Hi James, Thanks for share with us this informative article.

You are very welcome!

Interesting post, thanks for sharing.

Hi,

Thanks for the article it is really interesting ! I have a question :

How do you choose the parameters : n_estimators and contamination?

Are there any numerical method or is it based on business knowledge ?

Thank you in advance

Hi,

It would be great if you could do an article on anomaly detection applied to predictive maintenance.

Sincerely

I was refering to the picture in this article, not in my code.

You can see the red dot at (230,12) … However for outliers in the upper quadrant of the y-Axis I would expect only red dots for y-values greater than 15 or more.

Or is there a flaw in my understanding?

I do understand that the typical envelope around a timeseries you get from the Kernel Estimation Density is not globaly, but may have different values depending on the position of the X-axis. But the point at 230,12 does not look like an outlier at all.

So my question again: Can you give an analytical explanation regarding that point, as why this could even be an outlier?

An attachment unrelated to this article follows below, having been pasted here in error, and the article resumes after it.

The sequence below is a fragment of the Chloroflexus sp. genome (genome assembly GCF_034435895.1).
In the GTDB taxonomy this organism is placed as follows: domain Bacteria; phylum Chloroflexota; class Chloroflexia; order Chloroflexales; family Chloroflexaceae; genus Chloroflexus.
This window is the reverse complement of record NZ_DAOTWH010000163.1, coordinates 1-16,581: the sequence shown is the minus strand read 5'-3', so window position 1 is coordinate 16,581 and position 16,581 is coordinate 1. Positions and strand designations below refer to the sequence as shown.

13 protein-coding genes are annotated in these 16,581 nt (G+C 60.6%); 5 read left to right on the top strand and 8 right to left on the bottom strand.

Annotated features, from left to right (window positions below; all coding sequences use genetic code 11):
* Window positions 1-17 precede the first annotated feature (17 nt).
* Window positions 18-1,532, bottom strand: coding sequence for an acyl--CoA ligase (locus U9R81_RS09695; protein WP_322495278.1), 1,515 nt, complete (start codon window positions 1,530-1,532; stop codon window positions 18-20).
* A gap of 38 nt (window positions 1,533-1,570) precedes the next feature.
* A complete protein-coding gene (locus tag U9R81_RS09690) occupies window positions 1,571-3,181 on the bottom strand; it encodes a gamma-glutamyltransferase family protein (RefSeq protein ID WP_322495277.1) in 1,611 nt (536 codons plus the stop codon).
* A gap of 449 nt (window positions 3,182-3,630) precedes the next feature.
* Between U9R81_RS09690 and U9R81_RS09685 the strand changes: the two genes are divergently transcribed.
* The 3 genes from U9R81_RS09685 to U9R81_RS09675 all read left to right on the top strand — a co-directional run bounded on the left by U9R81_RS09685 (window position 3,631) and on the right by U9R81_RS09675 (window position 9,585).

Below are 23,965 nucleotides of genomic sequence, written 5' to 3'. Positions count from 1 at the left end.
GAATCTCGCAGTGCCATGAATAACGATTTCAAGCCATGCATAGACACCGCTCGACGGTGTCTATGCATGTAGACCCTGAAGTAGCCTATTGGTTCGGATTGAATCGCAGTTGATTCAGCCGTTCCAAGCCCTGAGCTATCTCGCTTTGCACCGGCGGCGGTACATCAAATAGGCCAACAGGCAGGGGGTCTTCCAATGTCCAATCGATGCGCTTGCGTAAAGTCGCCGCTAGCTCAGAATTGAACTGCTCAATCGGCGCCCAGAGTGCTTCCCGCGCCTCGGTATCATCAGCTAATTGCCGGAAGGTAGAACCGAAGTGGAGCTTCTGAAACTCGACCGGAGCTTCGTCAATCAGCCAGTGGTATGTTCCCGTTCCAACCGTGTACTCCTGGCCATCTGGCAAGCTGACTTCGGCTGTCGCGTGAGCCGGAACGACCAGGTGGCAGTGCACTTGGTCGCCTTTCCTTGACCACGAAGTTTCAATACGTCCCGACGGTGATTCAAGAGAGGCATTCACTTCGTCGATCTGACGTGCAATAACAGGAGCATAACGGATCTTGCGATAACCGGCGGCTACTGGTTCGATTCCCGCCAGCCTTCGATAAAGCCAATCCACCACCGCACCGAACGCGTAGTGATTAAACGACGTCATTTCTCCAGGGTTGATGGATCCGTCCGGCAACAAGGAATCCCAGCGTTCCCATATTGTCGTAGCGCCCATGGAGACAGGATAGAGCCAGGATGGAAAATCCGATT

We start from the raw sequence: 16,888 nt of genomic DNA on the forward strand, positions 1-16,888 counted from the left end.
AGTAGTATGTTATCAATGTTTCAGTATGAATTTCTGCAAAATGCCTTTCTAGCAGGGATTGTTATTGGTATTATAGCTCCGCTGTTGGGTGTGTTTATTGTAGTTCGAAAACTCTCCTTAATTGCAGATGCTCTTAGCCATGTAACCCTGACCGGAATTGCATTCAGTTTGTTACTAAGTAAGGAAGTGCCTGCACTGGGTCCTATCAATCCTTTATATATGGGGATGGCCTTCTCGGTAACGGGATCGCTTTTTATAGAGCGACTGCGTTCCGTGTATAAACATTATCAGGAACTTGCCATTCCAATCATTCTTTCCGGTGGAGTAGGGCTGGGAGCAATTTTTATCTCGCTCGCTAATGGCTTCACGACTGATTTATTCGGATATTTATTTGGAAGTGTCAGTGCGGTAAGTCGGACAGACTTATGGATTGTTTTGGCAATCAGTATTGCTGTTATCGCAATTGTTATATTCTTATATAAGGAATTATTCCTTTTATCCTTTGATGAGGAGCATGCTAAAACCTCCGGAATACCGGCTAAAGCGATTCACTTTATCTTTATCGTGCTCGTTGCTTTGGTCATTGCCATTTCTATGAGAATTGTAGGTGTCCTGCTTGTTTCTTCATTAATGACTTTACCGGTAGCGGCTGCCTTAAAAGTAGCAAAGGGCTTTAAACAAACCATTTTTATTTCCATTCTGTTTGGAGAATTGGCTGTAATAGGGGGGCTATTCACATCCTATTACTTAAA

Hi @James,

I know you have lot to do and this is a free content blog. Nevertheless I am trying one more time to push my answer.

Could you elaborate why the point at 230,12, as seen in your picture in this post, is classified as an outlier? This makes no sense to me.

Hi. I hope you are good.

Thank you for sharing this article.

I have a question. Could you please answer to me?

I have a dataset with 11000 data and about 600 features. and my data type are integer or float.

which one of way of outlier detection can be good for them?

I am studying about ways, but I can’t find good way up to now.

I studied isolated forest is good for a dataset with many data. but I think it isn’t good for a dataset with many features (I try it in my dataset and receive error)

as your article, I think I choose 2 by 2 feature, and use scatter plot for 2 by 2 features, and use isolated forest for them.

it’s good way?

Hi nirvana…the following may be of interest to you:

https://machinelearningmastery.com/model-based-outlier-detection-and-removal-in-python/

https://machinelearningmastery.com/anomaly-detection-with-isolation-forest-and-kernel-density-estimation/

Hi, I have a huge non time-series data set with 64 features. How do I identify which feature is causing the outlier?

Hi George…You may find the following resource of interest:

https://towardsdatascience.com/effective-approaches-for-time-series-anomaly-detection-9485b40077f1